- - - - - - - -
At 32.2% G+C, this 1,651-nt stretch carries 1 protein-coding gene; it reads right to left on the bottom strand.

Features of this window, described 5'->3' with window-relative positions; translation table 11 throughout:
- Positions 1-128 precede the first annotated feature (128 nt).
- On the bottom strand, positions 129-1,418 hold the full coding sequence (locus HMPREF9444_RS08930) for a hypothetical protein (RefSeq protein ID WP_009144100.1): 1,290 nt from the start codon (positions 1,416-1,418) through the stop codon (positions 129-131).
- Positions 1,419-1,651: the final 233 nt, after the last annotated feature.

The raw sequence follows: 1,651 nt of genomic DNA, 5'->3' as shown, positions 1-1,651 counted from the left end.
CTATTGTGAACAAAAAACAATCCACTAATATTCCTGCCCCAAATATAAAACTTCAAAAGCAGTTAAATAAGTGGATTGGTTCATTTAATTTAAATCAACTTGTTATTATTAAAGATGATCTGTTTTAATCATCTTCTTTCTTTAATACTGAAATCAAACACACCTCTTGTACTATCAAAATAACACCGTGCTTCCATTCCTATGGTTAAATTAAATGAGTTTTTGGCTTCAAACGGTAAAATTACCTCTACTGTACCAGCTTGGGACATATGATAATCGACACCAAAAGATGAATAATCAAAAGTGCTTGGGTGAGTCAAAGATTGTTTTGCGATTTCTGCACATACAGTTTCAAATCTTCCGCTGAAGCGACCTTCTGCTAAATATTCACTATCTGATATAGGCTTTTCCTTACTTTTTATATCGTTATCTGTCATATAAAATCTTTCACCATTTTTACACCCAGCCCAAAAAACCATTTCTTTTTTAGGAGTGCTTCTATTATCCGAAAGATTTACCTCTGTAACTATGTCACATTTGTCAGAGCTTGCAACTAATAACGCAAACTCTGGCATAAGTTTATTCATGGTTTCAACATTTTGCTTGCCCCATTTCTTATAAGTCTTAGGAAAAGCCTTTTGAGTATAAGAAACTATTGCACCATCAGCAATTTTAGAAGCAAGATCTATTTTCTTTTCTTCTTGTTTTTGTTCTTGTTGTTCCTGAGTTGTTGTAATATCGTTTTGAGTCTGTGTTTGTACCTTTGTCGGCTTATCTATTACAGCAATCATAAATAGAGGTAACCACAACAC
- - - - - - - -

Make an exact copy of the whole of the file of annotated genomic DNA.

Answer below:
At 32.2% G+C, this 1,651-nt stretch carries 1 protein-coding gene; it reads right to left on the bottom strand.

Features of this window, described 5'->3' with window-relative positions; translation table 11 throughout:
- Positions 1-128 precede the first annotated feature (128 nt).
- On the bottom strand, positions 129-1,418 hold the full coding sequence (locus HMPREF9444_RS08930) for a hypothetical protein (RefSeq protein ID WP_009144100.1): 1,290 nt from the start codon (positions 1,416-1,418) through the stop codon (positions 129-131).
- Positions 1,419-1,651: the final 233 nt, after the last annotated feature.

The raw sequence follows: 1,651 nt of genomic DNA, 5'->3' as shown, positions 1-1,651 counted from the left end.
CTATTGTGAACAAAAAACAATCCACTAATATTCCTGCCCCAAATATAAAACTTCAAAAGCAGTTAAATAAGTGGATTGGTTCATTTAATTTAAATCAACTTGTTATTATTAAAGATGATCTGTTTTAATCATCTTCTTTCTTTAATACTGAAATCAAACACACCTCTTGTACTATCAAAATAACACCGTGCTTCCATTCCTATGGTTAAATTAAATGAGTTTTTGGCTTCAAACGGTAAAATTACCTCTACTGTACCAGCTTGGGACATATGATAATCGACACCAAAAGATGAATAATCAAAAGTGCTTGGGTGAGTCAAAGATTGTTTTGCGATTTCTGCACATACAGTTTCAAATCTTCCGCTGAAGCGACCTTCTGCTAAATATTCACTATCTGATATAGGCTTTTCCTTACTTTTTATATCGTTATCTGTCATATAAAATCTTTCACCATTTTTACACCCAGCCCAAAAAACCATTTCTTTTTTAGGAGTGCTTCTATTATCCGAAAGATTTACCTCTGTAACTATGTCACATTTGTCAGAGCTTGCAACTAATAACGCAAACTCTGGCATAAGTTTATTCATGGTTTCAACATTTTGCTTGCCCCATTTCTTATAAGTCTTAGGAAAAGCCTTTTGAGTATAAGAAACTATTGCACCATCAGCAATTTTAGAAGCAAGATCTATTTTCTTTTCTTCTTGTTTTTGTTCTTGTTGTTCCTGAGTTGTTGTAATATCGTTTTGAGTCTGTGTTTGTACCTTTGTCGGCTTATCTATTACAGCAATCATAAATAGAGGTAACCACAACAC